Ponferrada’s Templar castle is one of the best-preserved examples of its kind and offers a glimpse into what castle life must have been like in the 12th and 13th centuries.
The Iglesia de Santa María de la Encina is named for a Templar legend according to which her image was found in the trunk of an Oak tree. It is located in the oldest part of town, near the castle.
Saturday is market day. The Fiesta de La Encina begins on September 8th and celebrates the patron Saint of El Bierzo, La Virgen de La Encina (oak), and lasts a week.
Ponferrada was at one point one of the most important of the Roman settlements due to its location at the junction of two rivers (The Sil and Boeza) in a valley both fertile and rich in minerals. Its name derives from the construction of its original bridge. Built in 1082 it was one of the first to be decorated with iron and so ‘Pons Ferrata’ became Ponferrada. The original bridge no longer exists.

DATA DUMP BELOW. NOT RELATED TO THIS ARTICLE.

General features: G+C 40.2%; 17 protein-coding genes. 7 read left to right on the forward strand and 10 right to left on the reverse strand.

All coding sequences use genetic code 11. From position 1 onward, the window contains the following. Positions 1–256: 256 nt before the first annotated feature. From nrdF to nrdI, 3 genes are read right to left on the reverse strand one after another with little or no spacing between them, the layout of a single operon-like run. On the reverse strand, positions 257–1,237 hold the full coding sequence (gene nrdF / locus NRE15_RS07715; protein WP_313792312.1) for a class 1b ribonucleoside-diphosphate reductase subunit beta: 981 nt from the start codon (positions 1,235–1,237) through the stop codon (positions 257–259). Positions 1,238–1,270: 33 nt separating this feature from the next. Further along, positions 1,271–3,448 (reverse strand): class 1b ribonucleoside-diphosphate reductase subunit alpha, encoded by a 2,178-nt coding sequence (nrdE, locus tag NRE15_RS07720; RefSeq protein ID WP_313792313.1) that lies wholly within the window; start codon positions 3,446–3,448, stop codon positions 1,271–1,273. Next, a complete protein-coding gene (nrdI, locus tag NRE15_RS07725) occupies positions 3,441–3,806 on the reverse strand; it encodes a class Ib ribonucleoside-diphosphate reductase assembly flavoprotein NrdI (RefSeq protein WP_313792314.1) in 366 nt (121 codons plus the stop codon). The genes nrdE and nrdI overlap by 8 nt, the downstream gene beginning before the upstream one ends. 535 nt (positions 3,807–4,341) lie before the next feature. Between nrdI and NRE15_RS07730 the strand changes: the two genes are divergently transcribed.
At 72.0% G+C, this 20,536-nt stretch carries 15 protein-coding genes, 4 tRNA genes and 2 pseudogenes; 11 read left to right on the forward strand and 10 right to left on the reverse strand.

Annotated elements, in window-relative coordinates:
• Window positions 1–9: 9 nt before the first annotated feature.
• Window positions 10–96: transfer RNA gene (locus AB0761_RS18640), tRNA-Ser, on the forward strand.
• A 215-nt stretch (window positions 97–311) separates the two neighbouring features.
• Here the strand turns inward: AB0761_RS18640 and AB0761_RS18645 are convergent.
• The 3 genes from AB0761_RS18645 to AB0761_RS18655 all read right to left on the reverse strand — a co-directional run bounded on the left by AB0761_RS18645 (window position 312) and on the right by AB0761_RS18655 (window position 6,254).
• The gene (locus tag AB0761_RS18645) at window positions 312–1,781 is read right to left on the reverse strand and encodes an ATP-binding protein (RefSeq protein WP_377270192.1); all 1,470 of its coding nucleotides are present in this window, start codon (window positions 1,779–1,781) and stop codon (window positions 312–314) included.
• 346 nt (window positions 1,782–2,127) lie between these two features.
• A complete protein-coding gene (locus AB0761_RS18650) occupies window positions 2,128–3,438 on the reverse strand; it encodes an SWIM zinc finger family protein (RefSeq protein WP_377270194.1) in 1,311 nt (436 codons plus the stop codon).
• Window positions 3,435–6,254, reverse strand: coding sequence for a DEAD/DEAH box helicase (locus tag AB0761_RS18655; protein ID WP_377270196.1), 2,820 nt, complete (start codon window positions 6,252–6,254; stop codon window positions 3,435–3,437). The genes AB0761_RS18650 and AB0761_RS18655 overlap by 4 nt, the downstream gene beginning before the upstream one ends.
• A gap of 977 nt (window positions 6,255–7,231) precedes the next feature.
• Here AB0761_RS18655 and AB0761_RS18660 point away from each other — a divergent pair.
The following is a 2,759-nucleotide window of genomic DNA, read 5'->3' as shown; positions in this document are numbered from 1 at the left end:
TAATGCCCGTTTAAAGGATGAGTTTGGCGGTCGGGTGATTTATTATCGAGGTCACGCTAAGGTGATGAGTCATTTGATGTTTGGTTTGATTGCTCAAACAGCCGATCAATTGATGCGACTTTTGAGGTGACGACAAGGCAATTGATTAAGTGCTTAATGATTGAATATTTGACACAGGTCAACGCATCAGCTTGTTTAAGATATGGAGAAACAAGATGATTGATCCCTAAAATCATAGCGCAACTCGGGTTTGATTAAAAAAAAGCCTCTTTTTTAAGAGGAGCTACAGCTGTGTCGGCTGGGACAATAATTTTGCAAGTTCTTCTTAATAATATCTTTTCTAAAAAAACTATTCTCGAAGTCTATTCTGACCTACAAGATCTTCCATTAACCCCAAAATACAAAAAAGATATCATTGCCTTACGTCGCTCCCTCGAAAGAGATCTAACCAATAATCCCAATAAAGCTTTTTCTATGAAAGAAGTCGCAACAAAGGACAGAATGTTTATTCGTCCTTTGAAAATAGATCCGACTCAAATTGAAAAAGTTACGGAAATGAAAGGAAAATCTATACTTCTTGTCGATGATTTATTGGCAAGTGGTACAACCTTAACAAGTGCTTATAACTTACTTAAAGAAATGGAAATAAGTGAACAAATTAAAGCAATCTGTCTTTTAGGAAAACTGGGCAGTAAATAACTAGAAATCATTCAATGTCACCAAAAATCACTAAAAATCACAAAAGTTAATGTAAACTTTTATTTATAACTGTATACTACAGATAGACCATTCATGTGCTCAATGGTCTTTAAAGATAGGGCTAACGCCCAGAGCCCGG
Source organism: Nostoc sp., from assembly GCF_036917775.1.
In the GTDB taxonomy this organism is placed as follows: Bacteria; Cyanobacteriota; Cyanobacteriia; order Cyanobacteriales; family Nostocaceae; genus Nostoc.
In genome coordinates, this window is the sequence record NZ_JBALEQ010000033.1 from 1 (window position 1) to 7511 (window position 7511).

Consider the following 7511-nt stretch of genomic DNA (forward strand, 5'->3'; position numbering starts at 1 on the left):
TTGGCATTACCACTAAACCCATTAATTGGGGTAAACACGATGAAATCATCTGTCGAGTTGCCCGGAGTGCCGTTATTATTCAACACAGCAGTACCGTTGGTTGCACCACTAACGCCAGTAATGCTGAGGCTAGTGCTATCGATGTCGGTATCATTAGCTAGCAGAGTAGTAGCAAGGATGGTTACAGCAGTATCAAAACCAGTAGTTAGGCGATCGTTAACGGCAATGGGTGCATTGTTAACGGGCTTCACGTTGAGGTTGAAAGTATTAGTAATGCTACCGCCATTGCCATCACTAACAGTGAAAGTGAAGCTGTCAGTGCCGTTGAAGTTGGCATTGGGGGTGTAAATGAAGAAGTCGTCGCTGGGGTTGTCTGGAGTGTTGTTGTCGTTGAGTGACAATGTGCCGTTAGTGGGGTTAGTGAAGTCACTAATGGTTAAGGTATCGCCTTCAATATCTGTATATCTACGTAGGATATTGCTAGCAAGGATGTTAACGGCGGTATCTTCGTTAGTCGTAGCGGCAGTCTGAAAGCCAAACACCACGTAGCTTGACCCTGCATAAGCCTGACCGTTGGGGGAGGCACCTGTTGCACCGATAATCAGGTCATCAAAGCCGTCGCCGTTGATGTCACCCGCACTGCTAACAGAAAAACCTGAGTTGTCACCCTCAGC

Exiting Ponferrada takes you past the castle and briefly through the old town before crossing over the río Sil. At the end of that bridge turn right. The way curves left and at the next large intersection turn right. Keep straight through the first roundabout, and turn right at the second. From here the camino follows temporary signage through construction.
Accommodation in Ponferrada
|Albergue de peregrinos San Nicolás de Flüe